Rosh Hashanah begins Sept. 29

At sundown on Sunday, Sept. 29, Jewish people in Vermont - and all over the world - will welcome Rosh Hashanah, the Jewish new year of 5780.

Rosh Hashanah begins a sacred period known as the Days of Awe, culminating ten days later on Yom Kippur, the Day of Atonement, beginning the evening of Oct. 8 and continuing throughout the day on Oct. 9.

The Days of Awe are regarded as a time of judgment, when people seek atonement and pray to have their names inscribed in a symbolic “Book of Life” for another year. On Yom Kippur, 24 hours are spent in prayer and contemplation, with no food or drink from 7 p.m. on Tuesday night until after sunset on Wednesday night.

Brattleboro's Congregation Shir Heharim's high holy day services will be led this year by Rabbi Lee Moore, the congregation's Interim spiritual leader.

Rabbi Lee is known for her accessible and meaningful prayer services. She was ordained by Hebrew College, a pluralistic seminary in Newton, Mass., and holds a Masters in Environmental Policy from the University of Michigan.

Her Rosh Hashanah sermon will address “Regenerative Creation: Relating to Aliveness” and her Yom Kippur sermon is entitled “Facing Fear, a Portal to Love.” Several congregation members will assist in leading the highly interactive services.

Laura Berkowitz and Stephan Brandstatter, co-presidents of Congregation Shir Heharim (the Brattleboro Area Jewish Community), invite people to the Rosh Hashanah and Yom Kippur services this year - all of which will take place at the West Village Meeting House of All Souls Church on South Street in West Brattleboro.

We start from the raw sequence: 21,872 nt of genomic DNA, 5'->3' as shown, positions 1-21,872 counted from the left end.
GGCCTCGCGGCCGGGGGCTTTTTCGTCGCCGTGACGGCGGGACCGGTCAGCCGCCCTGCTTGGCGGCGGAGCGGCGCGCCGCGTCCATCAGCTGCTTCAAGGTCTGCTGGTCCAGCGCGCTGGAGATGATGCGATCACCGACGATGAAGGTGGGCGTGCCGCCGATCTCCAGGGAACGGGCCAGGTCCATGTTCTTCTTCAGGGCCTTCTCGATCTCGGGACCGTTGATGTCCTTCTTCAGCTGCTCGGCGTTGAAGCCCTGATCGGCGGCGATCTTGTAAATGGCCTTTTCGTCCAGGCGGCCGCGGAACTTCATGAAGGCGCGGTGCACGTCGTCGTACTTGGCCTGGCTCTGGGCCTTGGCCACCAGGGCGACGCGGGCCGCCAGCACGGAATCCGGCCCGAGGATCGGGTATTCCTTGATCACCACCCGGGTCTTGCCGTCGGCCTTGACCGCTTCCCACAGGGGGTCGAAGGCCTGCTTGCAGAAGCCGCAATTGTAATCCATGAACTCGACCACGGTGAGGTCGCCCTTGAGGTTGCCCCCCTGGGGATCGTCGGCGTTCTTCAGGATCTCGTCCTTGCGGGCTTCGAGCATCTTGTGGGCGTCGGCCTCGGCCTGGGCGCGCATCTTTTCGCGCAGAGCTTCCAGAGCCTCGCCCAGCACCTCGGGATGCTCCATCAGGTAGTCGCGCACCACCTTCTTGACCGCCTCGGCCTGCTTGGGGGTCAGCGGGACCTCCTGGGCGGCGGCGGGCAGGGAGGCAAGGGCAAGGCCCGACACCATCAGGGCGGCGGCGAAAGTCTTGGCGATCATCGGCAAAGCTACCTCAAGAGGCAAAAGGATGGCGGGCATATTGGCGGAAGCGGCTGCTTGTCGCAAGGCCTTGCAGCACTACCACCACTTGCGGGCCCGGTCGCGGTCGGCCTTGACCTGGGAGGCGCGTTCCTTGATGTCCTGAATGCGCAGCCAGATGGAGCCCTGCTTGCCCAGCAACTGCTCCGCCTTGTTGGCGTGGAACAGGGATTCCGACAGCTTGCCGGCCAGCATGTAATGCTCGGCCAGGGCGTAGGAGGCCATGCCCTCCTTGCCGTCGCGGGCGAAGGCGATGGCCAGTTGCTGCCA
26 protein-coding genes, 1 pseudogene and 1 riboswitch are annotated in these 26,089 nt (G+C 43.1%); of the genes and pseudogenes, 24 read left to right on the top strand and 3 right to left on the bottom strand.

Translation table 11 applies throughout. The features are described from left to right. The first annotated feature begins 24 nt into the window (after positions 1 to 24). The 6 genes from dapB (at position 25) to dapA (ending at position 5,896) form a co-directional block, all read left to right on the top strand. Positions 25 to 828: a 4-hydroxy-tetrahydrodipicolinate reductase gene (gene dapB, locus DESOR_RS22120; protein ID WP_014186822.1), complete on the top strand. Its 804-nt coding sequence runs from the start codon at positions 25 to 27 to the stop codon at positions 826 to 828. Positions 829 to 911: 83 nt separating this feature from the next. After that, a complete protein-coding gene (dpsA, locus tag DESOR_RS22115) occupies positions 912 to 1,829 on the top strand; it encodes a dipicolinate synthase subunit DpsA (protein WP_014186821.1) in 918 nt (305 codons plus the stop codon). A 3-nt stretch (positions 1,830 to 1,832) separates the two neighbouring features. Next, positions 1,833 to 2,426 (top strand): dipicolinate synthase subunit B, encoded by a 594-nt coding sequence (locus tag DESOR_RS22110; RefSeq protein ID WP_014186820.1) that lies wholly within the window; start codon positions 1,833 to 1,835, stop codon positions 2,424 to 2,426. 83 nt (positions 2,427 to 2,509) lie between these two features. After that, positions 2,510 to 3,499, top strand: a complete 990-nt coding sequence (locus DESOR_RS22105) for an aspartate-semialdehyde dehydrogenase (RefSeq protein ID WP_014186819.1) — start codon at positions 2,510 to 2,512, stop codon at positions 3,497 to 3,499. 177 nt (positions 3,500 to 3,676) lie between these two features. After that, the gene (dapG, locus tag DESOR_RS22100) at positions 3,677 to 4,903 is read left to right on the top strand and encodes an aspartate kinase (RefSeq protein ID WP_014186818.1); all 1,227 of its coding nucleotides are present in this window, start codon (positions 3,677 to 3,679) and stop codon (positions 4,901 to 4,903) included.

Rosh Hashanah evening service begins at 7 p.m. on Sunday, Sept. 29. Morning prayer resumes Monday, Sept. 30, at 9:30 a.m. Yom Kippur services begin on Tuesday, Oct. 8, at 7 p.m., with the beautiful and haunting Kol Nidre prayer. Services resume at 9:30 a.m. on Wednesday, Oct. 9. A Yizkor service to remember and honor departed loved ones will occur around 11:30 a.m.

In lieu of the traditional mussaf, or “additional” Yom Kippur service, Rabbi Lee will conduct a lightly-guided Forgiveness Meditation at 1 p.m. Sitting together in stillness and silence will offer the opportunity to go deeper into the season's great work of forgiving - both forgiving others and forgiving ourselves.

A late afternoon service begins at 5 p.m. with a reading from the Book of Jonah, followed by Neilah, the closing service, at 6 p.m. Neilah reflects the spiritual concept of the gates of heaven closing at sunset, giving the congregation a final chance to ask for forgiveness and to pray for life as the holy day comes to a close.

BAJC welcomes all to attend any of the high holy day services. All Hebrew prayers are transliterated so that people who don't read Hebrew can follow along and participate.

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